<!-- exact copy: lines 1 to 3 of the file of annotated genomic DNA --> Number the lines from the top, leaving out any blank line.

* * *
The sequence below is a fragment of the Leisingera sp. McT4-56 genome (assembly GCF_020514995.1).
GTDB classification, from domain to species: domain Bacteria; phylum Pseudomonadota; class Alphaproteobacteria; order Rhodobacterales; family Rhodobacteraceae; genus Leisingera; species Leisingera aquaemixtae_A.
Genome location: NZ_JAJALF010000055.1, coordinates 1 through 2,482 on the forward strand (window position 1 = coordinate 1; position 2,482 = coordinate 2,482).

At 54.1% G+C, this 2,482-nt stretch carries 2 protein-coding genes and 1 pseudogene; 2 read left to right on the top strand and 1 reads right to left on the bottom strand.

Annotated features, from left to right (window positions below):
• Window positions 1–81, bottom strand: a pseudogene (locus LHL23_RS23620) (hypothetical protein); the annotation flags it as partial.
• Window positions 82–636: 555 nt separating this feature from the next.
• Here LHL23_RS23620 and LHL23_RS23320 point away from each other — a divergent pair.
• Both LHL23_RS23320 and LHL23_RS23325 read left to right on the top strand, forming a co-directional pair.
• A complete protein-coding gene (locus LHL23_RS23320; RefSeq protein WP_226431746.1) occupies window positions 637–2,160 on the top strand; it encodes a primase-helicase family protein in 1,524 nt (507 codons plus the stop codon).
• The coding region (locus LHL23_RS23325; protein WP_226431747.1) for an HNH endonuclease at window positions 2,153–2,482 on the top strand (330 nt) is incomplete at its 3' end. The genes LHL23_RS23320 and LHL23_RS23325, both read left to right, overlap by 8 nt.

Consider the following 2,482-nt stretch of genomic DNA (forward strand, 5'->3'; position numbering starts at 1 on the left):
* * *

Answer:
The sequence below is a fragment of the Leisingera sp. McT4-56 genome (assembly GCF_020514995.1).
GTDB classification, from domain to species: domain Bacteria; phylum Pseudomonadota; class Alphaproteobacteria; order Rhodobacterales; family Rhodobacteraceae; genus Leisingera; species Leisingera aquaemixtae_A.
Genome location: NZ_JAJALF010000055.1, coordinates 1 through 2,482 on the forward strand (window position 1 = coordinate 1; position 2,482 = coordinate 2,482).